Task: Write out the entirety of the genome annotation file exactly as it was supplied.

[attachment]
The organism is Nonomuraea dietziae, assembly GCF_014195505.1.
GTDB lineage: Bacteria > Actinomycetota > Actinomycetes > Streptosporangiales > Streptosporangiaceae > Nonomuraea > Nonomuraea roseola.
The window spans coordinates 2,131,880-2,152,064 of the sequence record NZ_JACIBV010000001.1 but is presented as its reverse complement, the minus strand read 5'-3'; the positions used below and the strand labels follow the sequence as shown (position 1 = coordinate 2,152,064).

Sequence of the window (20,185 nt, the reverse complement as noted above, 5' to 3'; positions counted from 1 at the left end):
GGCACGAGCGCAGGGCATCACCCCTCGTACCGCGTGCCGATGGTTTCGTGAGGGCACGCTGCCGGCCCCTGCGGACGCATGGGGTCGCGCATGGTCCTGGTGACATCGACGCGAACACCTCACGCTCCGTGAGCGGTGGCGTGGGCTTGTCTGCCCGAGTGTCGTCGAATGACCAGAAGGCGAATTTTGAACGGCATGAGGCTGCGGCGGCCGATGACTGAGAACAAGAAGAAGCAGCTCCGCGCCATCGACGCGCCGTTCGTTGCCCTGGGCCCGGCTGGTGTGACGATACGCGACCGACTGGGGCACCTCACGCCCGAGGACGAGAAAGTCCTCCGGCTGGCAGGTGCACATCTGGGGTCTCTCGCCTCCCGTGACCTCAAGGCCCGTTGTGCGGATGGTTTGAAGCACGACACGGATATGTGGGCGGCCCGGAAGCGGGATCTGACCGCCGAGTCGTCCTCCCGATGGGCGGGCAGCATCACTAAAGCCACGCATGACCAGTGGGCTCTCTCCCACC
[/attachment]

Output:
The organism is Nonomuraea dietziae, assembly GCF_014195505.1.
GTDB lineage: Bacteria > Actinomycetota > Actinomycetes > Streptosporangiales > Streptosporangiaceae > Nonomuraea > Nonomuraea roseola.
The window spans coordinates 2,131,880-2,152,064 of the sequence record NZ_JACIBV010000001.1 but is presented as its reverse complement, the minus strand read 5'-3'; the positions used below and the strand labels follow the sequence as shown (position 1 = coordinate 2,152,064).

Sequence of the window (20,185 nt, the reverse complement as noted above, 5' to 3'; positions counted from 1 at the left end):
GGCACGAGCGCAGGGCATCACCCCTCGTACCGCGTGCCGATGGTTTCGTGAGGGCACGCTGCCGGCCCCTGCGGACGCATGGGGTCGCGCATGGTCCTGGTGACATCGACGCGAACACCTCACGCTCCGTGAGCGGTGGCGTGGGCTTGTCTGCCCGAGTGTCGTCGAATGACCAGAAGGCGAATTTTGAACGGCATGAGGCTGCGGCGGCCGATGACTGAGAACAAGAAGAAGCAGCTCCGCGCCATCGACGCGCCGTTCGTTGCCCTGGGCCCGGCTGGTGTGACGATACGCGACCGACTGGGGCACCTCACGCCCGAGGACGAGAAAGTCCTCCGGCTGGCAGGTGCACATCTGGGGTCTCTCGCCTCCCGTGACCTCAAGGCCCGTTGTGCGGATGGTTTGAAGCACGACACGGATATGTGGGCGGCCCGGAAGCGGGATCTGACCGCCGAGTCGTCCTCCCGATGGGCGGGCAGCATCACTAAAGCCACGCATGACCAGTGGGCTCTCTCCCACC